Mojave Behind the Scenes

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Shooting the Mojave collection was yet another great adventure with a great group of friends. We spent three full days in the desert between Las Vegas, Nevada, and Palm Springs, California, shooting stills and videos. It’s too much to share the entire story, but here are some particular moments and thoughts that came from the trip.

February 24, 11:00am

It’s impossible to tell the story of this collection without mentioning Coronavirus, so I’ll start here, five days before we even leave New York.

Up until this day we’d been planning for this collection to be photographed in Sicily, Italy, the island that had been the inspiration for many of the looks. Flights were booked and our itinerary was carefully planned. But as the trip came closer, COVID-19 cases continued to rise in Northern Italy, and on February 21 the Italian Prime Minister declared a lockdown in many towns around Milan. So on February 24, Chris, Harrison, and I meet and we decide to abandon the trip, rework the collection for the California desert, and start to figure out a new plan.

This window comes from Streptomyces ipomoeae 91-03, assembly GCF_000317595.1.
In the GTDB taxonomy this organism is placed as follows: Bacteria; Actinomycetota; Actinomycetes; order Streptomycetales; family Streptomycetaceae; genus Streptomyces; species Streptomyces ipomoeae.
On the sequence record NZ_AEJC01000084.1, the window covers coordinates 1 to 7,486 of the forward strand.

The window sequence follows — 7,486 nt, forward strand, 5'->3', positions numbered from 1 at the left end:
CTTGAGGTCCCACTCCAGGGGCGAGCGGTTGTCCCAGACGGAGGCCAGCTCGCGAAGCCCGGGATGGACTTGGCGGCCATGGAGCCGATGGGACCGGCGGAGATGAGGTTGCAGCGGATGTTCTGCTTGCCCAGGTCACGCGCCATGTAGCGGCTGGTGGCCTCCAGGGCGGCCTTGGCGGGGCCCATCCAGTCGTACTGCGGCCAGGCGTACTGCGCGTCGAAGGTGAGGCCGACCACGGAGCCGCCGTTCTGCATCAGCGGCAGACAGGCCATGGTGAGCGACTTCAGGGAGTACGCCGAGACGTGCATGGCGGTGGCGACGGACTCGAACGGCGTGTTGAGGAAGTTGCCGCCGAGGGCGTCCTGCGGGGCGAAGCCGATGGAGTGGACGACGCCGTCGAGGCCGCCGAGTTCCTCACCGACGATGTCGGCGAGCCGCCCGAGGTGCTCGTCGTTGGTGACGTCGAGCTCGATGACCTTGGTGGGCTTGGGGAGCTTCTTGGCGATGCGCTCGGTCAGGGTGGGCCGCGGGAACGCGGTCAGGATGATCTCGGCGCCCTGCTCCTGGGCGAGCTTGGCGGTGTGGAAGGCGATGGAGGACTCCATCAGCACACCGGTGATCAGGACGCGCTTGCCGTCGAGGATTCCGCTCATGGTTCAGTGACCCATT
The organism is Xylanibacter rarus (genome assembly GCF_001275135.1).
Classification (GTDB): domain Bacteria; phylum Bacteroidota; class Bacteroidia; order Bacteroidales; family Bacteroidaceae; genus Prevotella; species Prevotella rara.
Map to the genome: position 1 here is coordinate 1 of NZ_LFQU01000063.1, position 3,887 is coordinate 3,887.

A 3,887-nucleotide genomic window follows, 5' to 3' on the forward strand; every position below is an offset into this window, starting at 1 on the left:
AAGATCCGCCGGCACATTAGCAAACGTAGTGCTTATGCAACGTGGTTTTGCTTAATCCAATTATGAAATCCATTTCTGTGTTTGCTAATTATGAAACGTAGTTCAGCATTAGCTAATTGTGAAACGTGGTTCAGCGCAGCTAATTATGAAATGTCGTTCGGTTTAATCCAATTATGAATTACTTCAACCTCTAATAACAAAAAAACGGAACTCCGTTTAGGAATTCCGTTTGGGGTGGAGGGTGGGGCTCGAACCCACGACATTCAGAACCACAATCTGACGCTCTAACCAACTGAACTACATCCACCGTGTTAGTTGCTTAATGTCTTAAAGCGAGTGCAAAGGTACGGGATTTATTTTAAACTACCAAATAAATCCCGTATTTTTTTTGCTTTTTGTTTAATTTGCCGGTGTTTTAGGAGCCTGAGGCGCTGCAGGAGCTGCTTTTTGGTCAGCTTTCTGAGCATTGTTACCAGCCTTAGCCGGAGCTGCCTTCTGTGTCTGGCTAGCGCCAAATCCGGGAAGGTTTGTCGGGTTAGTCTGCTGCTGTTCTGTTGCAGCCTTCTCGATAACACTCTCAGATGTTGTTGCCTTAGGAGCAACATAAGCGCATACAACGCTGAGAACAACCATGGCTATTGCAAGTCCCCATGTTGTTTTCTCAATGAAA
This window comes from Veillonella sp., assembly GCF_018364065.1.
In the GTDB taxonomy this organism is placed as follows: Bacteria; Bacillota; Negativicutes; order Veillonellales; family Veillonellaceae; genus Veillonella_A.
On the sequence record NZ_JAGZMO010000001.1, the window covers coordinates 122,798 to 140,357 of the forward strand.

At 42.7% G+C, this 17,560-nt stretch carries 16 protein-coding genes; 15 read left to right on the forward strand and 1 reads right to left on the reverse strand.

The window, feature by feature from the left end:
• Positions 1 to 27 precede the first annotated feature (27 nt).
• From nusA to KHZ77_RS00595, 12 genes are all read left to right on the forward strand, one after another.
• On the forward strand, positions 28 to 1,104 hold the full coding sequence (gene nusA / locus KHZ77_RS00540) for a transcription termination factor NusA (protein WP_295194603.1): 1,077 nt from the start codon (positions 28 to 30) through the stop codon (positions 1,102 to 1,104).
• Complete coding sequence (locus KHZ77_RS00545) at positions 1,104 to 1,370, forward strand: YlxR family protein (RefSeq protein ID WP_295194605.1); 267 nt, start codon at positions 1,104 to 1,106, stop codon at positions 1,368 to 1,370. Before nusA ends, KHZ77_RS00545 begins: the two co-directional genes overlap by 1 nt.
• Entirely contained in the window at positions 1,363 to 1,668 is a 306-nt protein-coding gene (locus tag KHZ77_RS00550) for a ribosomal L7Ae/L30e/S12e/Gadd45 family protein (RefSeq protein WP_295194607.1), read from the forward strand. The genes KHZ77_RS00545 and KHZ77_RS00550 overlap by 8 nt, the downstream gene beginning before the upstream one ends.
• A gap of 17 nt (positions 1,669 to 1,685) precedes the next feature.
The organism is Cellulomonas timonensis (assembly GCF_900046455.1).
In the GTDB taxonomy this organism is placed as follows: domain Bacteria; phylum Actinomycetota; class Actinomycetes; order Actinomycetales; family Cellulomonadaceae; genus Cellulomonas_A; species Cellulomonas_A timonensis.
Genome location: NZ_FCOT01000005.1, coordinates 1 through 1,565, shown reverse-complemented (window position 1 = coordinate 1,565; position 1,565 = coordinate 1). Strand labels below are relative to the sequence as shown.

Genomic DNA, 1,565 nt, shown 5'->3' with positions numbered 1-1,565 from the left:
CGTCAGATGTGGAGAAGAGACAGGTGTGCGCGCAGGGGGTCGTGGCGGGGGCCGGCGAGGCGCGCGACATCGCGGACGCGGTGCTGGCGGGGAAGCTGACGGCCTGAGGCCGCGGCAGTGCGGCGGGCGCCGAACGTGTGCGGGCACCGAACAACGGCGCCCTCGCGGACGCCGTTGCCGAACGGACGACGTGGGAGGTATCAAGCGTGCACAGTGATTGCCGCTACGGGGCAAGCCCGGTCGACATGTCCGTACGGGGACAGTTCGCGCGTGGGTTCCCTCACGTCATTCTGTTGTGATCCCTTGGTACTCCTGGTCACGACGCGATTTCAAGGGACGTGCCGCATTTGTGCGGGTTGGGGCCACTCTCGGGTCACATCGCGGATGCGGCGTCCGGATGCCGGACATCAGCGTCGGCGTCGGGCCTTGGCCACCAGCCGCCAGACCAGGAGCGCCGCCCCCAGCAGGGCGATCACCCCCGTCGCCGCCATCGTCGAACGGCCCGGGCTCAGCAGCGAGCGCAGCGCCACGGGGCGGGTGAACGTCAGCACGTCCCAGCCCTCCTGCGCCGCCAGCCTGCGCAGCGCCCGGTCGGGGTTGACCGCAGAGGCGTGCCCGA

February 28, 4:00pm

Five of us pile into two taxis to EWR on a Friday afternoon. Destination: Las Vegas. Last-minute flight booking means we’re spread around the back of the plane in cramped center seats. We later vow to never book “basic economy” again. I try to wear a mask on the plane - but ultimately it’s too hot and uncomfortable to breathe so I throw it away.

February 28, 11:04pm

We’re in Las Vegas. We’ve got the whole crew together now, all eight of us, including a two-man video team who’ve flown in from Denver. We’ve picked up our rental cars and are now pushing a shopping cart through a Las Vegas Walmart parking lot. We stock up on bottled water, apples and oranges, Clif bars, and a few treats.

February 29, 6:40am

Wake up calls before sunrise. We corral down at the hotel Starbucks, load up the cars, and head out into the desert. Everything is beautiful as we drive through the early morning light. At a particularly picturesque spot we pull over to take the first photos. Unfortunately, about 10 minutes in a Park Ranger stops us, determines we don’t have the right permits, and sends us on our way.

February 29, 11:49am